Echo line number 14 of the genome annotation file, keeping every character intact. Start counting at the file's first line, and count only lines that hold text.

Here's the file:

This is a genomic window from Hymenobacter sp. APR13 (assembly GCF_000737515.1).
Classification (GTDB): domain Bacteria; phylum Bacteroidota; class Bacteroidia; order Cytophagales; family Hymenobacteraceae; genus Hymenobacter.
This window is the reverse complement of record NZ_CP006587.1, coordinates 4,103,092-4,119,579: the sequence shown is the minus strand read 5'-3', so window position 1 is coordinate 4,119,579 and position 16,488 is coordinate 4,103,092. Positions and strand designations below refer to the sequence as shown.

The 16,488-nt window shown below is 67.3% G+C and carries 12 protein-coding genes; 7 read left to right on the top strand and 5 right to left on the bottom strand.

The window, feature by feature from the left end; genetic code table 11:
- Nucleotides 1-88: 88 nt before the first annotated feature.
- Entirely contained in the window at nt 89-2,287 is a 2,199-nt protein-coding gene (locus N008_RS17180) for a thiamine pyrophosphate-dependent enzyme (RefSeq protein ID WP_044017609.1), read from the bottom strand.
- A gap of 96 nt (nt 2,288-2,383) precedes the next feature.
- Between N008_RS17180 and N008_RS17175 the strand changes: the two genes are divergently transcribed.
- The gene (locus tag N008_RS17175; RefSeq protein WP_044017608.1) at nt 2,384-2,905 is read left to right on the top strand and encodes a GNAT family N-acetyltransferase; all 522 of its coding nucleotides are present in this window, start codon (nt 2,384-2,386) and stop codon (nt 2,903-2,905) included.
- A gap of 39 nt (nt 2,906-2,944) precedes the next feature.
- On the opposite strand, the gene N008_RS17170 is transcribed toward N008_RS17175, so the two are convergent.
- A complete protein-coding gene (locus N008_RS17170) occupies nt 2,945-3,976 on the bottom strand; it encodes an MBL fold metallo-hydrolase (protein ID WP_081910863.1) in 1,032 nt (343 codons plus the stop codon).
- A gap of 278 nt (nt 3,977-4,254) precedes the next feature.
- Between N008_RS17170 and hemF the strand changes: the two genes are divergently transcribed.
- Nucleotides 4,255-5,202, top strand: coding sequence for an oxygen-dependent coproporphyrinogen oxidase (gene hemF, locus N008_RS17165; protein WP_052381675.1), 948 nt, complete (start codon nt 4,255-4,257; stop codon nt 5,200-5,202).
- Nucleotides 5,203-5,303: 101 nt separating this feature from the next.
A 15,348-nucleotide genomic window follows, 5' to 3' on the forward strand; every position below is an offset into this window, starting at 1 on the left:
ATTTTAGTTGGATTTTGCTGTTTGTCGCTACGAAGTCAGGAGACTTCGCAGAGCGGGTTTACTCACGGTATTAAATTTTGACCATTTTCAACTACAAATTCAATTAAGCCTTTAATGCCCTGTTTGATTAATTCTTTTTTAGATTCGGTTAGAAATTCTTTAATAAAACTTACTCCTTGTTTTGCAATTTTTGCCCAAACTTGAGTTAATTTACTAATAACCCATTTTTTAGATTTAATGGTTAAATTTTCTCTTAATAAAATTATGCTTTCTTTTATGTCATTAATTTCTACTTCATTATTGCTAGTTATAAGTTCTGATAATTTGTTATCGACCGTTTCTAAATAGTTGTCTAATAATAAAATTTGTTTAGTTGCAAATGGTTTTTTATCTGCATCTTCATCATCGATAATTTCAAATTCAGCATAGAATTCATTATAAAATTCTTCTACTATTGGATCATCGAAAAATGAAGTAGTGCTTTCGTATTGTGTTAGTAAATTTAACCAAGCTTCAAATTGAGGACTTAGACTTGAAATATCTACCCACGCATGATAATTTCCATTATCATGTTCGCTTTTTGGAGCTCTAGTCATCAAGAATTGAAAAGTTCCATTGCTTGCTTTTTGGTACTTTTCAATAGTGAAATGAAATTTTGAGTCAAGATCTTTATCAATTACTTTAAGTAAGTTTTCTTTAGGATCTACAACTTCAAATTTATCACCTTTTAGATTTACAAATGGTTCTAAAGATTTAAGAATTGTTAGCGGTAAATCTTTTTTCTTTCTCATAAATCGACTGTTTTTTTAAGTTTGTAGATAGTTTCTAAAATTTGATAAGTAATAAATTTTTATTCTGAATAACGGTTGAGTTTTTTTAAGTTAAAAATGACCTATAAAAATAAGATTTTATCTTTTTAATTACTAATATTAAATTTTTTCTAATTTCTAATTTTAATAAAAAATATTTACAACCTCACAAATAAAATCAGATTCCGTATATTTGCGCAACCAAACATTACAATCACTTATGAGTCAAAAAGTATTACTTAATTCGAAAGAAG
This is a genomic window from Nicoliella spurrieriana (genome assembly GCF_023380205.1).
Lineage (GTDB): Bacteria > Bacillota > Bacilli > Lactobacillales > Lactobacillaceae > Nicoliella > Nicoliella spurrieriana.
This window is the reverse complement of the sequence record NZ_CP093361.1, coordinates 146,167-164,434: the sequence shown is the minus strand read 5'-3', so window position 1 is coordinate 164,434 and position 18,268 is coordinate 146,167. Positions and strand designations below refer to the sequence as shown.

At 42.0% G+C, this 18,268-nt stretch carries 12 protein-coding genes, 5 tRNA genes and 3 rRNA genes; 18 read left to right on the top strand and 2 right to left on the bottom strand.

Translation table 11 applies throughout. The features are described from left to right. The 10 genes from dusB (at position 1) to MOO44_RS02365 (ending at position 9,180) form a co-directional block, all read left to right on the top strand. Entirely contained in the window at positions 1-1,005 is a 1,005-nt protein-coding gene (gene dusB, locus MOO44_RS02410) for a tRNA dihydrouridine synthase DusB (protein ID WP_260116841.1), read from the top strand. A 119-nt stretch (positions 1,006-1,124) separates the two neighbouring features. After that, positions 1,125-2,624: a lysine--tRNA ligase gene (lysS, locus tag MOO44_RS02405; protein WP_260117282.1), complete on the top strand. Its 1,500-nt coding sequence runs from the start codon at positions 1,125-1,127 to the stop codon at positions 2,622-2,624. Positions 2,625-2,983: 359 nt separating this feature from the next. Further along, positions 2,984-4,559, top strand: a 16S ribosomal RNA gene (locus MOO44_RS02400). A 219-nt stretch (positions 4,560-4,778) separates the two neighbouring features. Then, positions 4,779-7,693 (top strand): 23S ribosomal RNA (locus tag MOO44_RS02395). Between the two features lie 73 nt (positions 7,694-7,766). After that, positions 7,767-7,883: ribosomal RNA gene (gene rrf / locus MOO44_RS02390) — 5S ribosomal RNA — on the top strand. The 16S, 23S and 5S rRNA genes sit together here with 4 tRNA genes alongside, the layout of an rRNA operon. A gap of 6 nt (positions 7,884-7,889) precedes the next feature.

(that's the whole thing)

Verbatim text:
- A gap of 278 nt (nt 3,977-4,254) precedes the next feature.